On the stove, a piece of paper was stuck on the front of the clock, obscuring the face: “Ignore this clock. The clocks on stoves are always wrong.”
Squares of paper were taped all over the stove:
“Mornings, I make myself a pot of coffee, if my stomach permits.”
“A deep fat fryer! What are they trying to do, kill me?”
“The oven needs cleaning. My mother used to get down on her hands and knees and clean the oven every week. She baked her own bread, and put a hot meal on the table every night. She made us oatmeal in the mornings, none of this toasted-twinkies instant-breakfast stuff. She sewed all her own clothes, and my sister’s as well. She’s been dead thirty-five years, and I miss her still.”
The young woman sighed. In thirty-five years, would she miss her father? Maybe you miss people more as you get older ” but she’d come to terms with his absence many years before.
When he had moved across the country, in search of a job or a woman, she had completely lost the sense of being his child, of being under his protection. She didn’t miss him yet: it didn’t seem that he was gone, just that he’d moved on.
She filled a small saucepan with water and put it on to boil, then opened the door of the cabinet next to the stove: a tin of baking powder, a package of cardboard salt-and-pepper shakers, vinegar, spices….
She moved an herb-jar, and a piece of yellow paper wafted down. “The odor of wild thyme, Pliny tells us, drives away snakes. Dionysius of Syracuse, on the other hand, thinks it an aphrodisiac. The Egyptians, I am told, used the herb for embalming, so I may yet require the whole of this rather large packet.”
She reached behind the herbs and grabbed a box of tea bags, a supermarket house brand. Better than nothing. Written on the box: “My mother drank Red Rose tea all her days, and I used to wonder how she could abide it when the world was full of aromatic teas with compelling names: Lapsang Souchong, Gunpowder, Russian Caravan. I keep this box for guests with unadventurous palates. There is good tea in the canister marked ‘Baking Powder.’ Don’t ask why.”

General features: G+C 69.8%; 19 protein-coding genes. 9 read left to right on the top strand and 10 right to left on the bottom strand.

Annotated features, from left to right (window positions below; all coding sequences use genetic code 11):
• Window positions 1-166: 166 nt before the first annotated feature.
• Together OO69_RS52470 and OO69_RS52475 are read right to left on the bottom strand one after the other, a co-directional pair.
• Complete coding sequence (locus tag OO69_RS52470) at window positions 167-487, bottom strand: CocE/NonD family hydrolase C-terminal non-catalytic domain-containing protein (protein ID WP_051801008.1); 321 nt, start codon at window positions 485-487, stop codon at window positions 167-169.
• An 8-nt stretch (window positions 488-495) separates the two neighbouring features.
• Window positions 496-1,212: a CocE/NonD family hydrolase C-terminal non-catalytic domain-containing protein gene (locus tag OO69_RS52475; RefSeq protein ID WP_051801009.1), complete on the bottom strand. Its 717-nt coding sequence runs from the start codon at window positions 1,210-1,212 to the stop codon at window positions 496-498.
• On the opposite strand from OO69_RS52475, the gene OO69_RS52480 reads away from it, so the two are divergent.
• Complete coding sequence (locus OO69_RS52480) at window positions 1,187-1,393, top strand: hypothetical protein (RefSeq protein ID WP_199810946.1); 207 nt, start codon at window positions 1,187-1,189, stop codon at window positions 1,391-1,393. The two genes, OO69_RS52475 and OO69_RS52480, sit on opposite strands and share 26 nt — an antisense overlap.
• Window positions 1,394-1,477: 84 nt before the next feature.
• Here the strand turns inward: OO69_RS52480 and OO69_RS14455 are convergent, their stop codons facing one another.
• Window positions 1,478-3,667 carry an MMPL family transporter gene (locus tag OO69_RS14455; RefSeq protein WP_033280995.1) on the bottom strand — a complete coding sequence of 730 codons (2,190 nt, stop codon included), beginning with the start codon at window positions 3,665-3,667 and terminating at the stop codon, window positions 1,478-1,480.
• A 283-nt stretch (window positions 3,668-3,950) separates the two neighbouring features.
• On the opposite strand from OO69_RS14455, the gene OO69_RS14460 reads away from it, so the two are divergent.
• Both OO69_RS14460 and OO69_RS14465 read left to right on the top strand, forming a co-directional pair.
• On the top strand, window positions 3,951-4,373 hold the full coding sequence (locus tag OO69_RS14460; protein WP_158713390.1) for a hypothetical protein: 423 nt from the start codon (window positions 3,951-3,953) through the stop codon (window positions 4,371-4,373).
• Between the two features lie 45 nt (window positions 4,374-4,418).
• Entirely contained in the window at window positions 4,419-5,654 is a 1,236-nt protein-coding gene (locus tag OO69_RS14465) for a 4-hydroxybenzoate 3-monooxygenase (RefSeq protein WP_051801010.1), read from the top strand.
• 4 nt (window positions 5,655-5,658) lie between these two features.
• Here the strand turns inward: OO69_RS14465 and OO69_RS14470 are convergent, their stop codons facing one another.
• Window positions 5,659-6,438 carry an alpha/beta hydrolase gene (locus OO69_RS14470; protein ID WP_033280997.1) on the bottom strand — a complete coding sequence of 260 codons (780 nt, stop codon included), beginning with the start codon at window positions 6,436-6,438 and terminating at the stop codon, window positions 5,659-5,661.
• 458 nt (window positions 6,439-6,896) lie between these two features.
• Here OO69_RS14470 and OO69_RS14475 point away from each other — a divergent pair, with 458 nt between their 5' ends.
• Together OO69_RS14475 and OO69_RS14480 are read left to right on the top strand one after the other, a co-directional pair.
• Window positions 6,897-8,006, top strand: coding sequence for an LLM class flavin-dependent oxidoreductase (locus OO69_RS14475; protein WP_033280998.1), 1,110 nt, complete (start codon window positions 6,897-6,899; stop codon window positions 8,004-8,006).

She pulled down the baking powder tin. There was a tiny yellow note stuck to the inside of the lid. In miniature script, it said, “The famous green tea of Uji, where there is a temple to Inari, attended by mossy stone foxes wearing red bibs.” Her father had spent several years in Japan studying Zen. The experience had not made him, in her opinion, calmer, more accepting, more in tune with the universe, or any of those other things she thought Eastern religions were supposed to do.
A teaball? She opened the drawer below the counter. There were no notes in it, but there was a bamboo tea strainer among the knives and spatulas. She picked it up. Written on the handle, in spidery black ink, were the words “Leaks like a sieve.”
Sitting in the worn easychair in the living room of the small apartment, a mug of green tea balanced on the arm, she took stock of the situation. The lease was up in a week, and she had no intention of paying another month’s rent on the place. Best to get the books sorted and packed up first, then look through the other stuff to see what she might want to sell and what she’d give to the Goodwill. She didn’t plan to keep much. Had he really read all these books?
She had liked to read when she was a kid. But reading took so much time, all of it spent inside someone else’s head. Movies and TV, you could watch them with other people. That’s what it boiled down to: how much time you wanted to be all alone by yourself, with just a book for company.
There in her father’s apartment, she could see how much his life had been about books and the company they provided. It wasn’t just that he created books – in some way, books created him. Who he was was the sum of the books he had read and the books he had written. And now, all that was left were the books. And herself.
When she was younger, she had seen the books, both the ones he read and the ones he wrote, as rivals for her father’s affection. She had abdicated the competition long ago.
A mammoth unabridged dictionary sat, closed, on the desk, next to the typewriter. Webster’s Third New International Dictionary. She opened it. The binding was broken, and the cover flopped open to the title page. The editor’s name was starred in red ink, and her father’s handwriting sprawled across the bottom of the page. “Dr. Gove had been my freshman English teacher at New York University on the old mainland campus, circa 1940. He told me I was the most promising freshman he had ever taught,” it said in red. Below that, in black: “My attempts to re-establish contact with him have come to nought.”
Later, in a cheap, plastic-covered copy of Webster’s Ninth Collegiate, on the page crediting the editorial staff, she found an inscription in red: “Re: P.B. Gove?” and, again in black, “P. B. Gove is dead.”